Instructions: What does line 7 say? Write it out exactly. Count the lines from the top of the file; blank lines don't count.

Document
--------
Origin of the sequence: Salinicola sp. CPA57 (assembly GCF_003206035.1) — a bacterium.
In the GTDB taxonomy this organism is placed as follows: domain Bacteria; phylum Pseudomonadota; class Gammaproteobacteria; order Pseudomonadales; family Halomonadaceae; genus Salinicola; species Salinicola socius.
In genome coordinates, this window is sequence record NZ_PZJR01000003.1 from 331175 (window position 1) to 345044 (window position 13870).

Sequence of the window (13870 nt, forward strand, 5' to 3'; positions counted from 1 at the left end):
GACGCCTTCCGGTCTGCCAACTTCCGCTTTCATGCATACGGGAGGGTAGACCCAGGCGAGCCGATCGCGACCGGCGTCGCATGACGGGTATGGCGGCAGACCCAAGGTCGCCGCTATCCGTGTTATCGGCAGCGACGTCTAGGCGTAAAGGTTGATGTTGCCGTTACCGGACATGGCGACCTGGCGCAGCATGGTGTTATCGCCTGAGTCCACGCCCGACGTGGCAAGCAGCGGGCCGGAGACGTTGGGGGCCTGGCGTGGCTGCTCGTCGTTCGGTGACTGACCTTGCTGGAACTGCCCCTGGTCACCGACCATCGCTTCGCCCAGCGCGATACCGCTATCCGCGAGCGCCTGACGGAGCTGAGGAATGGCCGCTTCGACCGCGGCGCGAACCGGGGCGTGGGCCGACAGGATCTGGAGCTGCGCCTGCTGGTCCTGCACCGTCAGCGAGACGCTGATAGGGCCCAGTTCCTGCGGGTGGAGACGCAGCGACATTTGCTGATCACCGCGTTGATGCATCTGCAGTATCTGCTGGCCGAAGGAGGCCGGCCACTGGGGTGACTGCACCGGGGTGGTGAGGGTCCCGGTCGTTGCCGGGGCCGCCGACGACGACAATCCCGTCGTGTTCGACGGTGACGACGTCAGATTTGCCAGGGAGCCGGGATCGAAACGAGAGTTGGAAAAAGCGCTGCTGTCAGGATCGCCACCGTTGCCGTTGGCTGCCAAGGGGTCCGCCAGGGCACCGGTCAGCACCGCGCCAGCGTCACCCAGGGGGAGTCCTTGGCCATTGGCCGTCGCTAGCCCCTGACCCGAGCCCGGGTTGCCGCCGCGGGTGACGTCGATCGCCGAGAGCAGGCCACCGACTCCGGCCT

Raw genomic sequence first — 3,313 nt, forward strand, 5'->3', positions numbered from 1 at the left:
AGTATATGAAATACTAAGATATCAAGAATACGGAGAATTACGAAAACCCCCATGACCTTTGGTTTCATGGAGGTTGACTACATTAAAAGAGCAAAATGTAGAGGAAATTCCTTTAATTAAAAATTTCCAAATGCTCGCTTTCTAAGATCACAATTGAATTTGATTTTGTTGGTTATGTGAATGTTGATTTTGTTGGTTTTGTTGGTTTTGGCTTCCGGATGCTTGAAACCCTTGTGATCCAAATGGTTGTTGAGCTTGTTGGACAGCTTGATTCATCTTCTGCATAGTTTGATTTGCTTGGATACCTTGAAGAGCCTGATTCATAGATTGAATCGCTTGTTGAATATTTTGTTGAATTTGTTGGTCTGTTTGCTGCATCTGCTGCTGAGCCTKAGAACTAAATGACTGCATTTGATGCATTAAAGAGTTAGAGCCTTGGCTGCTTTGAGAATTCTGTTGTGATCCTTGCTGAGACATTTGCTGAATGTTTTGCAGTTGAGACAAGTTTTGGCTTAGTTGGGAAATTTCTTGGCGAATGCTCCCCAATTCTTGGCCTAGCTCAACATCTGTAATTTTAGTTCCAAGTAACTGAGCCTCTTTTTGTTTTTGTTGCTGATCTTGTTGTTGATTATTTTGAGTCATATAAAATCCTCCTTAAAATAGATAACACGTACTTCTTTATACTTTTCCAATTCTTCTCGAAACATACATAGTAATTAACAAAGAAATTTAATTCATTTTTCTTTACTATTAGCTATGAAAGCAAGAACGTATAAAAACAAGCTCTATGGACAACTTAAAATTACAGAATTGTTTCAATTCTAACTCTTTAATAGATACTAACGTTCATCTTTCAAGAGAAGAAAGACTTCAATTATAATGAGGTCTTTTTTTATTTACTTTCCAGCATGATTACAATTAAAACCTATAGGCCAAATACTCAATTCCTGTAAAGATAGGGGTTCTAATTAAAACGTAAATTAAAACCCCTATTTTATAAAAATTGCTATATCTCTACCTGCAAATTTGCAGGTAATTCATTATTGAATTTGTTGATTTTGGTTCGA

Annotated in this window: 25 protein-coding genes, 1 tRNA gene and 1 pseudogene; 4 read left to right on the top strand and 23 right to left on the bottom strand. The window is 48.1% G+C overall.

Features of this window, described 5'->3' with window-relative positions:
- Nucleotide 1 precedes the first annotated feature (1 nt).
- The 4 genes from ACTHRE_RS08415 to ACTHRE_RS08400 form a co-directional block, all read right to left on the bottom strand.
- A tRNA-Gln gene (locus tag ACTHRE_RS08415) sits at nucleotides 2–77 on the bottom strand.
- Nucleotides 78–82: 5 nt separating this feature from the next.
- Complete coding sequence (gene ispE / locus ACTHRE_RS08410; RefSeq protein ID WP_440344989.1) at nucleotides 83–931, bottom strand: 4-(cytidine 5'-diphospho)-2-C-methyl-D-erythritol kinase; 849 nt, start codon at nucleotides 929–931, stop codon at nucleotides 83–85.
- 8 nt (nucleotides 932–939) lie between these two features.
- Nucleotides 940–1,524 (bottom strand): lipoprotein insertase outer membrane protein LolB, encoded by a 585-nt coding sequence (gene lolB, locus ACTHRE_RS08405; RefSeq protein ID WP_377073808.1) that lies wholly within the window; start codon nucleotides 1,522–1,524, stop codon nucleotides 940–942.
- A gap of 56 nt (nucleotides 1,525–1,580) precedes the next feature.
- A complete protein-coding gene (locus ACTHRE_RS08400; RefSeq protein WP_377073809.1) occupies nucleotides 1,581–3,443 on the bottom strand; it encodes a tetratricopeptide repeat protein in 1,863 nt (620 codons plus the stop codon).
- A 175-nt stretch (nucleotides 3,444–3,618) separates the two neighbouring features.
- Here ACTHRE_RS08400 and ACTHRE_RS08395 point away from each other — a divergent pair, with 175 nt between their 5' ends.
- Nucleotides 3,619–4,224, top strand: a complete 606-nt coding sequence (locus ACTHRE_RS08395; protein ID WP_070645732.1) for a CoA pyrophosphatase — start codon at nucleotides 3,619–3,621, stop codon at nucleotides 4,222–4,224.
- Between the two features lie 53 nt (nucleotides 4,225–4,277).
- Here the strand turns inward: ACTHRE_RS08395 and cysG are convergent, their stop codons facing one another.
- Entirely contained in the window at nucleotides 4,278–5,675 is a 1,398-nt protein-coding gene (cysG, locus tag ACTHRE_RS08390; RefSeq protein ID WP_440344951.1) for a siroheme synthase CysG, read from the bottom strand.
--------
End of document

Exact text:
AGTATATGAAATACTAAGATATCAAGAATACGGAGAATTACGAAAACCCCCATGACCTTTGGTTTCATGGAGGTTGACTACATTAAAAGAGCAAAATGTAGAGGAAATTCCTTTAATTAAAAATTTCCAAATGCTCGCTTTCTAAGATCACAATTGAATTTGATTTTGTTGGTTATGTGAATGTTGATTTTGTTGGTTTTGTTGGTTTTGGCTTCCGGATGCTTGAAACCCTTGTGATCCAAATGGTTGTTGAGCTTGTTGGACAGCTTGATTCATCTTCTGCATAGTTTGATTTGCTTGGATACCTTGAAGAGCCTGATTCATAGATTGAATCGCTTGTTGAATATTTTGTTGAATTTGTTGGTCTGTTTGCTGCATCTGCTGCTGAGCCTKAGAACTAAATGACTGCATTTGATGCATTAAAGAGTTAGAGCCTTGGCTGCTTTGAGAATTCTGTTGTGATCCTTGCTGAGACATTTGCTGAATGTTTTGCAGTTGAGACAAGTTTTGGCTTAGTTGGGAAATTTCTTGGCGAATGCTCCCCAATTCTTGGCCTAGCTCAACATCTGTAATTTTAGTTCCAAGTAACTGAGCCTCTTTTTGTTTTTGTTGCTGATCTTGTTGTTGATTATTTTGAGTCATATAAAATCCTCCTTAAAATAGATAACACGTACTTCTTTATACTTTTCCAATTCTTCTCGAAACATACATAGTAATTAACAAAGAAATTTAATTCATTTTTCTTTACTATTAGCTATGAAAGCAAGAACGTATAAAAACAAGCTCTATGGACAACTTAAAATTACAGAATTGTTTCAATTCTAACTCTTTAATAGATACTAACGTTCATCTTTCAAGAGAAGAAAGACTTCAATTATAATGAGGTCTTTTTTTATTTACTTTCCAGCATGATTACAATTAAAACCTATAGGCCAAATACTCAATTCCTGTAAAGATAGGGGTTCTAATTAAAACGTAAATTAAAACCCCTATTTTATAAAAATTGCTATATCTCTACCTGCAAATTTGCAGGTAATTCATTATTGAATTTGTTGATTTTGGTTCGA